Pituitary apoplexy following gonadotropin-releasing hormone agonist administration with gonadotropin-secreting pituitary adenoma.J Clin Neurosci. 2015 Mar; 22(3):601-3.JC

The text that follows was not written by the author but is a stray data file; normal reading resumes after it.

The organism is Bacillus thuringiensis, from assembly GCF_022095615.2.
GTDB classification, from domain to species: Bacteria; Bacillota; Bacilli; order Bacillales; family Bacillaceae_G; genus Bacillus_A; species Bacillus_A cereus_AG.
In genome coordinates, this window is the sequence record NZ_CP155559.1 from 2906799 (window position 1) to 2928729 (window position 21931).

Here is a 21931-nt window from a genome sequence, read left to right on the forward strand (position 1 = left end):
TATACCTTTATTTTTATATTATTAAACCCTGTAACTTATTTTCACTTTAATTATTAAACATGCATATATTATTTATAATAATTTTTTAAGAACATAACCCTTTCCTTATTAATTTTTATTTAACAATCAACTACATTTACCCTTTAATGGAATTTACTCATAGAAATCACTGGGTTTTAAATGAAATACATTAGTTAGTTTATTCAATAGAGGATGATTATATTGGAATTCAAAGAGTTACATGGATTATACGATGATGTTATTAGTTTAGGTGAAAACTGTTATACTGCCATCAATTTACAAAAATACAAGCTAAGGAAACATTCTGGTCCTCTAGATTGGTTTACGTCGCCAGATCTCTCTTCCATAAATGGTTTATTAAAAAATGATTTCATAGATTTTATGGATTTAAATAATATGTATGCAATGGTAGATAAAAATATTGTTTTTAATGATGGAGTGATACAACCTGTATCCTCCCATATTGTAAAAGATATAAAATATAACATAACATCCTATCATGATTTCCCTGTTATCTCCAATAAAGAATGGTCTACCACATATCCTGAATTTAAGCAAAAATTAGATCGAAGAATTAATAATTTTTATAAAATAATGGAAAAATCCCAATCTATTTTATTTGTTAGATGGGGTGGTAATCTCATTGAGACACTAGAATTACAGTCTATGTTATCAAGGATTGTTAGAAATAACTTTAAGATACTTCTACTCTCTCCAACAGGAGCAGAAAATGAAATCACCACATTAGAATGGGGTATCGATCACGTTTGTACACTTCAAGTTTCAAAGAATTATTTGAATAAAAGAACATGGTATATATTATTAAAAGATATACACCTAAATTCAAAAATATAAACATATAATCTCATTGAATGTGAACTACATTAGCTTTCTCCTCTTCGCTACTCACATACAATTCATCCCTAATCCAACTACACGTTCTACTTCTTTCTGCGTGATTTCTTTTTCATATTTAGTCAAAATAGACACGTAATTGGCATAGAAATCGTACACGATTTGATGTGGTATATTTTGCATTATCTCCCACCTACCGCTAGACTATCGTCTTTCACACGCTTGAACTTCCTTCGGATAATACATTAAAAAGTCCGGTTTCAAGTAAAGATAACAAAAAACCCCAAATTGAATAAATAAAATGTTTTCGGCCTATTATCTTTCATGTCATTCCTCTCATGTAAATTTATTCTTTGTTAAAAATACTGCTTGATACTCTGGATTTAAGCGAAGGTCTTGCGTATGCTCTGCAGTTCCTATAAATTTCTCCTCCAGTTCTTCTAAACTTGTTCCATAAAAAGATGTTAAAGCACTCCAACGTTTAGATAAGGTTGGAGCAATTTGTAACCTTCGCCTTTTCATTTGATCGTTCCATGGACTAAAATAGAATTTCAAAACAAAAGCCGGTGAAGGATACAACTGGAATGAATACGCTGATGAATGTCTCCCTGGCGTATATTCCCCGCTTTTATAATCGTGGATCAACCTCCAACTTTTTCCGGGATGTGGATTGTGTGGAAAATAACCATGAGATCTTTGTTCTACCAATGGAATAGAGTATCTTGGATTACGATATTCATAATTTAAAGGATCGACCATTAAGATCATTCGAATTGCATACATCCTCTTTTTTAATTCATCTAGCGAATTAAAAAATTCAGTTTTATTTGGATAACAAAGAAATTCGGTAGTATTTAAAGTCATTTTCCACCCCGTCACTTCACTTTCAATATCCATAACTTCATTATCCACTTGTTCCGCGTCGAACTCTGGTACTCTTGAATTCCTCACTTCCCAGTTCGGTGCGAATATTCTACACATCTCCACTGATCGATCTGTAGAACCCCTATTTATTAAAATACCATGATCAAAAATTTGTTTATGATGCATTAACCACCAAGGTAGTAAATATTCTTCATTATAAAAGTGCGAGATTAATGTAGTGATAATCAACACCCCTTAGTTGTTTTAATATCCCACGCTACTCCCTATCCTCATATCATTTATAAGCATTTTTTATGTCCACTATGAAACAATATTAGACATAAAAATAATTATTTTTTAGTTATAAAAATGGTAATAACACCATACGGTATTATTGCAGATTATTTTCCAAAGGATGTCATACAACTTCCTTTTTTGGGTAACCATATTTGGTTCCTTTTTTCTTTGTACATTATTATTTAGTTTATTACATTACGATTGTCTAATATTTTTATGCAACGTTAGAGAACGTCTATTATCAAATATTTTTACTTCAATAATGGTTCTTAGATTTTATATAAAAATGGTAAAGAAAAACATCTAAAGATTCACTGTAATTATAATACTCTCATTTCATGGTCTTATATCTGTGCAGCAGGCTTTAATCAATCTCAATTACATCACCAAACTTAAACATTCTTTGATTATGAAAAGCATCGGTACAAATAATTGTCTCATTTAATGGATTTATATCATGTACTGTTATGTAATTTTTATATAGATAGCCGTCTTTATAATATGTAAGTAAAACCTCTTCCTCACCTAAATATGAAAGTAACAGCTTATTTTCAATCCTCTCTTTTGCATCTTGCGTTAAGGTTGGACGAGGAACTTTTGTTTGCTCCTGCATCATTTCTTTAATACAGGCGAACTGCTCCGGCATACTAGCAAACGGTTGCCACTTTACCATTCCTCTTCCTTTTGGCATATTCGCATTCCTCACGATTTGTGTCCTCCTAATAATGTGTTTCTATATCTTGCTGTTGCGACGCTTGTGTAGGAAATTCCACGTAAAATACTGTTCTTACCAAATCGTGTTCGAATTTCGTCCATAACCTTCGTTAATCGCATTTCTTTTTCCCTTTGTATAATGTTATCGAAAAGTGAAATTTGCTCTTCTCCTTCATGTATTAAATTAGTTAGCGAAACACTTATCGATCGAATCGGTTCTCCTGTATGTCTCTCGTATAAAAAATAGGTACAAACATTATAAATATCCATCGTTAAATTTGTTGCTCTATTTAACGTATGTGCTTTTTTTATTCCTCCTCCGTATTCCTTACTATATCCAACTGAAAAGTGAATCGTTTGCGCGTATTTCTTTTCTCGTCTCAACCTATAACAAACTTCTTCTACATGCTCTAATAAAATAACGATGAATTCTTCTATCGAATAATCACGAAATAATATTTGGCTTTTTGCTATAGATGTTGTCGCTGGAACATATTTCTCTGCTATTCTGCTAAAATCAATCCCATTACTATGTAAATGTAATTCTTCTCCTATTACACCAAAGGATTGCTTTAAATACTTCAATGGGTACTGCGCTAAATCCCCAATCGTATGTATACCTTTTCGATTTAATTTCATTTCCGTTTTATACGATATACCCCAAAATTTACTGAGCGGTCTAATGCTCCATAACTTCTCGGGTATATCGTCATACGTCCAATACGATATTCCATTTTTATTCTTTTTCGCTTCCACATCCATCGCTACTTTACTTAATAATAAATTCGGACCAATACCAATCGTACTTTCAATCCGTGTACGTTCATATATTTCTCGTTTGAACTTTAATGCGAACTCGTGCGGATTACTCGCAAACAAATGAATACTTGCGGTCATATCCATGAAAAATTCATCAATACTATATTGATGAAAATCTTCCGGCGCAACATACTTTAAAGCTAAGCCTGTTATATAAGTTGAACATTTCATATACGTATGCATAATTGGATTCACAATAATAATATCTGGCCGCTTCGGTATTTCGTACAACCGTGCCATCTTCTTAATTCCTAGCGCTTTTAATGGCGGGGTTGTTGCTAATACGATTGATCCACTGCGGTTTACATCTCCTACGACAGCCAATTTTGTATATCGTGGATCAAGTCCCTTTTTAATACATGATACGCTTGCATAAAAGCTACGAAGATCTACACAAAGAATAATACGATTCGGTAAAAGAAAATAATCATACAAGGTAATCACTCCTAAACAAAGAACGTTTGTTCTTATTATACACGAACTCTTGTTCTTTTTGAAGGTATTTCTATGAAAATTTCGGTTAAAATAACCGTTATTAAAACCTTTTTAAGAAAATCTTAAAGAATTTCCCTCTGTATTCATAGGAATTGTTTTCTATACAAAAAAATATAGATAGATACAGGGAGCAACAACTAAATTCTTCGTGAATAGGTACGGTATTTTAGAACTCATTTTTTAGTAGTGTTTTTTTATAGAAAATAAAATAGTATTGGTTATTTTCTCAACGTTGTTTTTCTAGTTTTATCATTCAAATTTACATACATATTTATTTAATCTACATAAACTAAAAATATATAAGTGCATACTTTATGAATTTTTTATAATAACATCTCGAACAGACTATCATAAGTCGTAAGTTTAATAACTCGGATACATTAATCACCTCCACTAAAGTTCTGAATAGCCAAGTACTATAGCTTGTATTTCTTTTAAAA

Gonadotropin-releasing hormone (GnRH) agonists are widely used in hormone therapy for prostate cancer. We report a patient with pituitary apoplexy following this therapy as a rare complication and review the related literature. A 62-year-old man presented with elevated prostate specific antigen. Transrectal ultrasound guided biopsy of the prostate gland revealed adenocarcinoma. Whole-body (18)F-fluorodeoxyglucose (FDG) positron emission tomography/CT scan showed FDG-uptake in the pituitary region. MRI also demonstrated a pituitary tumor, diagnosed as an incidental non-functioning adenoma. The patient received his first dose of GnRH agonist (leuprolide 11.25mg) against prostate cancer. He complained of a severe headache 10 minutes after leuprolide administration and suffered from right third nerve palsy in the next 48 hours. MRI demonstrated a high intensity area on T1-weighted images, diagnosed as pituitary apoplexy. The patient underwent transsphenoidal surgery. Pathology revealed predominantly necrotic tissue and a gonadotropin secreting pituitary adenoma. Overall, 15 patients, including ours, have been reported with pituitary apoplexy after GnRH agonists with pathologic gonadotropin secreting adenoma. Fourteen of 15 patients were male. Pituitary apoplexy developed within 4 hours after administration of the agents in 8/15 patients. The combined data suggest that GnRH agonists have the potential to precipitate pituitary apoplexy in men with gonadotropin secreting adenoma. Therefore, prior to GnRH agonist therapy for prostate cancer, a known pituitary adenoma should be treated. Otherwise, the patients should be cautiously observed for any symptomatic change following drug administration.